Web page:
Nearly 200 people filled the seats of one of the buildings at Regina’s Evraz Place Thursday night serving as extras in the film Chokeslam.
The film – a romantic comedy about a female wrestler and the nerdy guy she dated in high school – features a number of wrestling scenes, and what’s a wrestling match without a crowd of fans cheering?
Emily and Matthew Brown were part of that crowd throughout the week.
“Knowing that they’re wrestling fans, anyway, I thought that they’d be really excited,” Deanna Brown, Emily and Matthew’s mother, said as they waited for filming to begin. Emily and Matthew had spent a lot of late nights serving as extras for the film, even getting to meet some wrestling legends along the way.
“Monday night we came and Mick Foley was here,” Deanna explained, “who is a hall of famer himself and a champion. And, I think, seeing Matthew vibrate after meeting him – cause he’s a pretty calm kid – so just to see the excitement that he got to meet somebody of that calibre, I think, has probably been the highlight for me this week.”
For the kids, getting to learn a bit about films was the highlight.
“(I learned) that extras get free Subway,” Matthew said.
Matthew and Emily Brown meet Mick Foley on the set of Chokeslam.
A great location
This isn’t the first time the filmmakers behind Chokeslam have made a film in Saskatchewan.
Producer Anand Ramayya and Director Robert Cuffley worked together on the film Ferocious in Saskatoon a few years ago. Wanting to do another project in Saskatchewan, the filmmakers said funding and other elements eventually came together for Chokeslam to be filmed in Regina.
“This is location is half of what brought me here, how spectacular it is,” Cuffley said of the venue at Evraz Place that serves as the set for the wrestling matches.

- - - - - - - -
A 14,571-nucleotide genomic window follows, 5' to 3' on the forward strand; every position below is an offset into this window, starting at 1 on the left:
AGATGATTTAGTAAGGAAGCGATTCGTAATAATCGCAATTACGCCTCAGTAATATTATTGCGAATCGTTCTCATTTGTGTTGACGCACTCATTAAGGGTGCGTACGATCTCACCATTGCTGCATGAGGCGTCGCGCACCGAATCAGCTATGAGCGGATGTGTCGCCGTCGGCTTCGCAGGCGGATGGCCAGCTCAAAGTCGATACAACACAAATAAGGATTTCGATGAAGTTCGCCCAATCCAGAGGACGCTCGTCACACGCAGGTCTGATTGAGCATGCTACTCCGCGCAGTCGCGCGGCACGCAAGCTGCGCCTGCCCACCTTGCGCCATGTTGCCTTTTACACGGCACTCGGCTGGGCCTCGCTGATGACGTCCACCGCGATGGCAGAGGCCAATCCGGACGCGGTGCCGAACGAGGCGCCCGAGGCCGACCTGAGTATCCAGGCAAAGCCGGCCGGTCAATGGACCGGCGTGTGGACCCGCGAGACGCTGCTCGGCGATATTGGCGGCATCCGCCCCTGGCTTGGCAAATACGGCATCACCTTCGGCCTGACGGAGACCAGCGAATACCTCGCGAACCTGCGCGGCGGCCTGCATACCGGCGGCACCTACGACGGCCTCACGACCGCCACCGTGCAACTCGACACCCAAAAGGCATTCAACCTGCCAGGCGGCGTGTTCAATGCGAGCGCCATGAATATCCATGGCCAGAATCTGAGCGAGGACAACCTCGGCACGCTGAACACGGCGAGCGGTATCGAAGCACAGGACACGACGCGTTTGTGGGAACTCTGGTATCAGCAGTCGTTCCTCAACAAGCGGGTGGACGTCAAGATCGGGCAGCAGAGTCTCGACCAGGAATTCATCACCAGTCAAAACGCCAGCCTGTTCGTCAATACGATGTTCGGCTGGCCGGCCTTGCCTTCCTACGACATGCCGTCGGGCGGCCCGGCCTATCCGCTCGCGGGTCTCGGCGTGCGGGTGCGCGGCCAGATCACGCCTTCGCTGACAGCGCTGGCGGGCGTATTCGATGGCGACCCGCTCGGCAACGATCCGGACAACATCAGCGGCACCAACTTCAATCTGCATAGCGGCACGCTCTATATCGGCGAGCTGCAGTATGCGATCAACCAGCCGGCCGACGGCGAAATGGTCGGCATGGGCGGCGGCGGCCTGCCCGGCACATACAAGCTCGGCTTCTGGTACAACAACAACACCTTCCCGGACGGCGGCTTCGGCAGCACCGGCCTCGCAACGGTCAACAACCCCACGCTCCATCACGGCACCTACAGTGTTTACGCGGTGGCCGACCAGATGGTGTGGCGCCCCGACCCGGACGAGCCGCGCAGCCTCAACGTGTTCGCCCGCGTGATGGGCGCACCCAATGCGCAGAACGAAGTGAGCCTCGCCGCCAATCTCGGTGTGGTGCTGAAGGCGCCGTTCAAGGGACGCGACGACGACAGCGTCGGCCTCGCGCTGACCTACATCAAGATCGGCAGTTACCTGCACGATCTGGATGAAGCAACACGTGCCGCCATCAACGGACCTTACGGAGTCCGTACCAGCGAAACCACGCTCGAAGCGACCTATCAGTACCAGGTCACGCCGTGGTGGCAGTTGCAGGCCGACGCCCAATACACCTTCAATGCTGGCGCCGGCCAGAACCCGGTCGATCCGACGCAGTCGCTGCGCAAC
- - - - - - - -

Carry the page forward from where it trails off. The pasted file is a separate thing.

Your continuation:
The building itself has a history with wrestling: it was the venue for the Stampede Wrestling circuit, and it’s scheduled to be demolished later this year to make way for the new International Trade Centre.
“For years, for decades, all of the top wrestlers in the country, when they were in Saskatchewan, they did their matches here,” Ramayya explained.
“So they all have stories and memories of this actual location.”
“So it’s kind of nice that we’re preserving it,” Cuffley agreed.
Chokeslam is the fourth film that Cuffley has directed – a film that he also wrote. Cuffley admitted that it’s also the first of his films that his children will be able to see.
“I’m more interested in subverting what’s already been done,” Cuffley said, explaining why the lead character of the wrestler is a woman rather than a man. “And my movies are mostly about women – strong women as the leads. And this is no exception. “
Both Cuffley and Ramayya agreed that the extras – like the Brown family – have been a huge help to the project so far.
“This is a really ambitious, indie film,” Ramayya said. “We’re sort of reaching beyond our grasp here in terms of budget. But the community’s been supportive. We’ve had a lot of people come out and volunteer as extras for us.”